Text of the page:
Book Review: by Vishal Bhatia

Posted on 22 Apr 2016 under Essays

Disclaimer: I was contacted by the author through email to write a review of this book. I agreed. The book was delivered to me free of cost. No other conditions or constraints were placed on me. by Vishal Bhatia is the second book I’ve read recently written by a new/aspiring Indian author (the previous one being the atrociously bad The Recession Groom by Vani). This one is significantly better, but considering the low benchmark set by Vani, that’s not saying a lot. Ultimately, taken on its own, this is a book that starts off with a lot of promise, but becomes a bit of a mess by the end, mostly because of the terrible editing. It feels as if the editor received payment mid-way through the assignment and then just couldn’t be arsed to do a good job thereafter.

Credit must go to the author, though. There are a lot of aspiring authors in India, but very few actually successfully publish a book. The rest maintain boring blogs, write vignettes and review others’ books (hmm … that sounds familiar). Anyway, on with it.

Here’s the plot in a nutshell: Jangsher Singh, aged 15, tries to seduce a girl in a village in Punjab and gets caught by her brothers. In typical Punjab style, they hack and slash him and leave him for dead. But since all of this happens in only the first chapter, he survives and goes on to become India’s best tennis player ever, reaching the finale of the Australian Championship. There’s a parallel plot about two cousins, Aman and Yug, who drive a really expensive car that doesn’t belong to them. They cause an accident, get blackmailed by the accident survivor, and then a lot of other things happen (not getting into the details in order to avoid spoilers), as a result of which they have to figure out a way of making money fast. And the way they make that money is by creating an unofficial website for Jangsher (I think the name of the book comes from that website … which we’re only introduced to after getting through almost two-thirds of the book), and then selling it at a premium.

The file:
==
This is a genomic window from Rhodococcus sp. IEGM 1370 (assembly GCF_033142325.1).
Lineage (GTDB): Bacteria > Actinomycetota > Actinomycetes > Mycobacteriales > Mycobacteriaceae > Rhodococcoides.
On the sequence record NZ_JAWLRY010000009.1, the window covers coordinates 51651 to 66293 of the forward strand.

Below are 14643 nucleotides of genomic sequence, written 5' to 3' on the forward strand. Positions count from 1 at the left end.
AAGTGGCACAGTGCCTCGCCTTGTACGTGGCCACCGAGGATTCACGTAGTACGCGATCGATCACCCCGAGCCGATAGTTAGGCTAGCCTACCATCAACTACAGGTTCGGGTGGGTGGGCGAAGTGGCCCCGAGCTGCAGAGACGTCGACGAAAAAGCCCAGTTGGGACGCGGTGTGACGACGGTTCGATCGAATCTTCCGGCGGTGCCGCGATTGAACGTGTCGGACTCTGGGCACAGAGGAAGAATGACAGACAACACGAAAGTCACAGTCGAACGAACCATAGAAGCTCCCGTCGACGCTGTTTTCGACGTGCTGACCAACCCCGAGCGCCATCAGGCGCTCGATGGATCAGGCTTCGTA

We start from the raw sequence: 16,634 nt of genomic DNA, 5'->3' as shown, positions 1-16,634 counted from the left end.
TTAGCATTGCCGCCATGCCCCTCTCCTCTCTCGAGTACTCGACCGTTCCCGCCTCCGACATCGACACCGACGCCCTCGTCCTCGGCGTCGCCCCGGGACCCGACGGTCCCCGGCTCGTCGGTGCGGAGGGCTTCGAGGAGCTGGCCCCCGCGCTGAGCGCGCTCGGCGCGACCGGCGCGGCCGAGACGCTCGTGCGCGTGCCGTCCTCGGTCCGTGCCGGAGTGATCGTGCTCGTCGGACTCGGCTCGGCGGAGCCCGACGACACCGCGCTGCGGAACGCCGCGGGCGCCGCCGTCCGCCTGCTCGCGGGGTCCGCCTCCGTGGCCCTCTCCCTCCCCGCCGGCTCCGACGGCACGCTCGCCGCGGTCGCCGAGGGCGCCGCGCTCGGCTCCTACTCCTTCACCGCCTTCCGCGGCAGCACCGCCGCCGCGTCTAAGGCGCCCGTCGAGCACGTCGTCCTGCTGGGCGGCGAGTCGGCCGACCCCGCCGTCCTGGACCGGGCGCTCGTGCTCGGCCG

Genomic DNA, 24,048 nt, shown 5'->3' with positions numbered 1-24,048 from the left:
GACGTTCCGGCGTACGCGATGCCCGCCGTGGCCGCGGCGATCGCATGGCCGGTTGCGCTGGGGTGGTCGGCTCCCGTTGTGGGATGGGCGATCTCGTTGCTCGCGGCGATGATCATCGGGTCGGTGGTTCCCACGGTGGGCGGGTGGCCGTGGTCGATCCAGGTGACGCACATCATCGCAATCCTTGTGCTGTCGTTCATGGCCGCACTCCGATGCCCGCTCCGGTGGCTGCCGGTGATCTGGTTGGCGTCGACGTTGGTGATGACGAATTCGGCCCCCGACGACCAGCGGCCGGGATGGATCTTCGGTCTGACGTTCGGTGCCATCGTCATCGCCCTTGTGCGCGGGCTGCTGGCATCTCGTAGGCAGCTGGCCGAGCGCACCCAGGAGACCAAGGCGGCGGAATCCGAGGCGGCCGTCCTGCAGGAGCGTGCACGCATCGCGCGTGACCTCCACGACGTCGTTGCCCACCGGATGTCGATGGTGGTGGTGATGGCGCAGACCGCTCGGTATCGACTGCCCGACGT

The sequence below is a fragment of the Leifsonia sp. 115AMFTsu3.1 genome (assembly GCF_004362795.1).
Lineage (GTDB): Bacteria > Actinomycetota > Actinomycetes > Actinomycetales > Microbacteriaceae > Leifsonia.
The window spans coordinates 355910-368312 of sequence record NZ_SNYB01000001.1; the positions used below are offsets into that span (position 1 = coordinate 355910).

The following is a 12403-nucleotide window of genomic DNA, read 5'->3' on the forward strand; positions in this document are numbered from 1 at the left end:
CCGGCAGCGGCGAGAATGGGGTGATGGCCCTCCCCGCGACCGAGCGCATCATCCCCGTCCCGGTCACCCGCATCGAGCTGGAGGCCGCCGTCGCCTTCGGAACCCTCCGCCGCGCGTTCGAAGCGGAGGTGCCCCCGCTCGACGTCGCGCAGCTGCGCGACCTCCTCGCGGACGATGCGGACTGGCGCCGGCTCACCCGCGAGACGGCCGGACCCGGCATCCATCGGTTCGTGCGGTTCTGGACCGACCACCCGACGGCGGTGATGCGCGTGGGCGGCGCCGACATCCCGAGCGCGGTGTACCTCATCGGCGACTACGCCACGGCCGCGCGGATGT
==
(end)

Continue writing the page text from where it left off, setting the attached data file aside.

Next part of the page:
The plot is functional, in that it serves to get you from Point A to Point B, but it’s generally not very engrossing. All along, you know where you’re going, particularly with Jangsher’s story, which almost never goes off the beaten track. There are a few more twists in the side-story about the two cousins, and that adds some drama and spice to the plot. Characters generally react in a realistic manner to the events that unfold, and thus nothing feels jarringly out of place. Some parts are too long and boring (one tennis match is described in detail over almost 30 pages), there are a couple of passages that add absolutely no value whatsoever (like a couple of pages dedicated to Jangsher flirting with a random girl at a random party, before his drunk girlfriend appears to escort him away). One can make an argument that the novel could have used a bit of trimming to make it crisper.